Since just before the official announcement of the Kindle Fire, and clearly in preparation for the anticipated release, Amazon has been making efforts to beef up their Amazon Instant Video selection. Many of these new acquisitions have even been made part of the Prime Instant Videos library, which allows customers subscribing annually to the Amazon Prime service to stream available content to any compatible device whenever they want with no additional purchase necessary. More than anything, this is the reason that new Kindle Fire owners find themselves enjoying a month of free Amazon Prime membership. It works well to get potential subscribers hooked. More and more, however, people have been viewing the ever-expanding collection of titles as a direct assault on Netflix.
As the most popular video streaming service on the internet today, Netflix caters to over 24 million subscribers and accounted for about a third of all internet bandwidth being used as of last fall. They have had some issues recently after mishandling the publicizing of rate hikes necessitated by expiring streaming rights deals as well as a poorly thought out attempt to split the company into two separate entities specializing in only one aspect of the physical media and digital video combination that customers have come to expect, but subscriptions have since rebounded and there is little sign that they are in immediate danger.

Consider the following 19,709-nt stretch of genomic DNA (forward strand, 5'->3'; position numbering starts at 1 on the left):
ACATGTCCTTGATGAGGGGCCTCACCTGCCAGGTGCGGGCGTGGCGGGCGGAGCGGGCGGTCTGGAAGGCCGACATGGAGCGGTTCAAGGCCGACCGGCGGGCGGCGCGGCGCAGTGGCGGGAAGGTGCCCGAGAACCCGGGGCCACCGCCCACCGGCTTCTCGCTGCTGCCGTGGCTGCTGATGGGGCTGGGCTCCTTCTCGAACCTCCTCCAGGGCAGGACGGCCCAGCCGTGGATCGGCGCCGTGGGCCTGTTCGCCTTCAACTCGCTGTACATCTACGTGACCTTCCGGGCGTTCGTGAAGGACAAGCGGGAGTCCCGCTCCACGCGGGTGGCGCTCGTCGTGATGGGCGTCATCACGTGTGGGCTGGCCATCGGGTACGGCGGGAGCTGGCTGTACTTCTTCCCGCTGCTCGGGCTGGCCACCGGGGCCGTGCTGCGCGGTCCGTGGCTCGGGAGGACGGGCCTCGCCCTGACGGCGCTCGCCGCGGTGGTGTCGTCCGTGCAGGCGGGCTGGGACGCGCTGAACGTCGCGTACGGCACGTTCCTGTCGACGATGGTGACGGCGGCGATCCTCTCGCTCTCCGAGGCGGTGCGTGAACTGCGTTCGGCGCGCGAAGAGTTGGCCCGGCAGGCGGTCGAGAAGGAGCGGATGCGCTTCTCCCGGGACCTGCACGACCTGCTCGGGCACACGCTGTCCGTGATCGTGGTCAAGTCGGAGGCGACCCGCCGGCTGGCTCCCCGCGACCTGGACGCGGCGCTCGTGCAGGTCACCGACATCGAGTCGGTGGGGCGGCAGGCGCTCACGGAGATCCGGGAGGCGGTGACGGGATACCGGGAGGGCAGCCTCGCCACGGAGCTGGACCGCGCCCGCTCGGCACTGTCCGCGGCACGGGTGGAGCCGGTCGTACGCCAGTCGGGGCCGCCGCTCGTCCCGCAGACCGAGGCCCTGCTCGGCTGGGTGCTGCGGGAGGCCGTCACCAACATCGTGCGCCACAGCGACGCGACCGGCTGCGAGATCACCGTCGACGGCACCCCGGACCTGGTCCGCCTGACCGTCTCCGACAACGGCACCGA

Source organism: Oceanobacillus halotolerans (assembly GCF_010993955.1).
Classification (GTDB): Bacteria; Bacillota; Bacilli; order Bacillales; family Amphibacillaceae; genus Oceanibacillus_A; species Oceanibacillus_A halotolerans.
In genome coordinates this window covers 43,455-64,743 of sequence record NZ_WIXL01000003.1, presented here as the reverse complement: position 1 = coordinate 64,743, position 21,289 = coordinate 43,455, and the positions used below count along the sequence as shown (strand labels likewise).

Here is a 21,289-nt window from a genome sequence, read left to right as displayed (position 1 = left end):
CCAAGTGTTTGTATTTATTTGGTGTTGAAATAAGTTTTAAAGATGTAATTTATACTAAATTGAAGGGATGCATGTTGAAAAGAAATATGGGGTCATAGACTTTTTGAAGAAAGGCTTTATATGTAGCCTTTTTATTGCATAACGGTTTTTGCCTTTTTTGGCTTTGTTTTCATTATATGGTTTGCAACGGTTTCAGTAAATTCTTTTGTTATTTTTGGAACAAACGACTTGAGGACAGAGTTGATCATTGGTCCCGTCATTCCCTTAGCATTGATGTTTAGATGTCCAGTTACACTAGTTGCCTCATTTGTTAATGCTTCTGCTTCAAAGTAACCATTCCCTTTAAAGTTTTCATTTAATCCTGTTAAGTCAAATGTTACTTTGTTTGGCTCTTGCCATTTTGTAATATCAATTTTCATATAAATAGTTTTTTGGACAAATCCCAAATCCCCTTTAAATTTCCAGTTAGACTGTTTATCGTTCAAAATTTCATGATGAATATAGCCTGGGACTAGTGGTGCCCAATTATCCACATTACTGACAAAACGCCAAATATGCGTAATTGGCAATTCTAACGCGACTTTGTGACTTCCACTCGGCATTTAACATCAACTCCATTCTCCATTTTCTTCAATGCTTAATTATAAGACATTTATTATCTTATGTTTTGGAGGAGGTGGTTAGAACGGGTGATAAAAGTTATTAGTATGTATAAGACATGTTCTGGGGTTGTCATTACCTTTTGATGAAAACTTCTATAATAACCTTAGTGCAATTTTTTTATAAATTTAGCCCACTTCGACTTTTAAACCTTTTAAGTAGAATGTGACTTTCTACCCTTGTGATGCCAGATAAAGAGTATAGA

When Netflix CEO Reed Hastings mentioned in a letter to shareholders that he is expecting Amazon to start breaking the Instant Video service away from Amazon Prime in favor of a monthly model more analogous to what Netflix is known for, it was finally enough to elicit comment from Amazon. Brad Beale, the Head of Video Acquisition for Amazon, made clear in a recent interview that it is not the intent of the company to change the way they’re handling things in the near future. He seems to have avoided implying that this was something that would never happen, but at least for the moment Netflix is safe.
The logic behind the decision is sound. Amazon Prime is already less expensive than even the cheapest Netflix subscription. The video content you get with it is not nearly as extensive at this point as what Netflix offers, but nobody claims that it is. By subscribing to Amazon’s service though, even if your goal is just to take advantage of the Kindle Fire’s integration with Amazon services, customers also get free 2-day shipping on anything Amazon sells. The video streaming might not be the biggest money maker in the world, but the associated shipping benefit has a tendency to make impulse purchasing far more appealing. This translates into more regular profits as well as customer loyalty.
Compared to that, it is hard to imagine a huge desire on Amazon’s part to start attacking Netflix on their own terms. For the moment, at least, video distribution appears to remain a relatively small part of the company. The Kindle Fire is obviously meant to change that and it does a good job of showing off the content, but the day when physical goods are less important to the company than digital sales has yet to arrive.